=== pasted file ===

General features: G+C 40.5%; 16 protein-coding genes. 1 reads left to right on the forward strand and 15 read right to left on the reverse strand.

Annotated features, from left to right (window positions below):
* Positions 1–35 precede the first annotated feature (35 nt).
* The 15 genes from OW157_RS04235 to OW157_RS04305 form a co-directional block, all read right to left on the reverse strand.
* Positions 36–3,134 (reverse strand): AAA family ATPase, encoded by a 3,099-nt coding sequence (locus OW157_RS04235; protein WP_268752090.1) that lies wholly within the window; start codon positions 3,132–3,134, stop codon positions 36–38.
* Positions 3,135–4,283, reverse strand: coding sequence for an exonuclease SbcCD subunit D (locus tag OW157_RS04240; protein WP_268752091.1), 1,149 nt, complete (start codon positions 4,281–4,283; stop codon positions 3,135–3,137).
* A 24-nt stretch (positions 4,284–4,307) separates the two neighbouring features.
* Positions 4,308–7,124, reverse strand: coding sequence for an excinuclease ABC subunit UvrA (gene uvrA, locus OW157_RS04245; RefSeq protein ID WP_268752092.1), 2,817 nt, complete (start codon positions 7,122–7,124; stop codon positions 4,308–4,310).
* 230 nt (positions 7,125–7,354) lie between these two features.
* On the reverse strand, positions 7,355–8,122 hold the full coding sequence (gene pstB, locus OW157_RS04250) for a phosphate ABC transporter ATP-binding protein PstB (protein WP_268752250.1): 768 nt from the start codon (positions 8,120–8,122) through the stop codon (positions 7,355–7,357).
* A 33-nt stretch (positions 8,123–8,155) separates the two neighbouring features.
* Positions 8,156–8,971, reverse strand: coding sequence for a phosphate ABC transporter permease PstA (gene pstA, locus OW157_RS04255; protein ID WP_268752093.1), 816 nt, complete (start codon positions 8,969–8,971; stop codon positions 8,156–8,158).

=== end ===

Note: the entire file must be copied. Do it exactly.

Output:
General features: G+C 40.5%; 16 protein-coding genes. 1 reads left to right on the forward strand and 15 read right to left on the reverse strand.

Annotated features, from left to right (window positions below):
* Positions 1–35 precede the first annotated feature (35 nt).
* The 15 genes from OW157_RS04235 to OW157_RS04305 form a co-directional block, all read right to left on the reverse strand.
* Positions 36–3,134 (reverse strand): AAA family ATPase, encoded by a 3,099-nt coding sequence (locus OW157_RS04235; protein WP_268752090.1) that lies wholly within the window; start codon positions 3,132–3,134, stop codon positions 36–38.
* Positions 3,135–4,283, reverse strand: coding sequence for an exonuclease SbcCD subunit D (locus tag OW157_RS04240; protein WP_268752091.1), 1,149 nt, complete (start codon positions 4,281–4,283; stop codon positions 3,135–3,137).
* A 24-nt stretch (positions 4,284–4,307) separates the two neighbouring features.
* Positions 4,308–7,124, reverse strand: coding sequence for an excinuclease ABC subunit UvrA (gene uvrA, locus OW157_RS04245; RefSeq protein ID WP_268752092.1), 2,817 nt, complete (start codon positions 7,122–7,124; stop codon positions 4,308–4,310).
* 230 nt (positions 7,125–7,354) lie between these two features.
* On the reverse strand, positions 7,355–8,122 hold the full coding sequence (gene pstB, locus OW157_RS04250) for a phosphate ABC transporter ATP-binding protein PstB (protein WP_268752250.1): 768 nt from the start codon (positions 8,120–8,122) through the stop codon (positions 7,355–7,357).
* A 33-nt stretch (positions 8,123–8,155) separates the two neighbouring features.
* Positions 8,156–8,971, reverse strand: coding sequence for a phosphate ABC transporter permease PstA (gene pstA, locus OW157_RS04255; protein ID WP_268752093.1), 816 nt, complete (start codon positions 8,969–8,971; stop codon positions 8,156–8,158).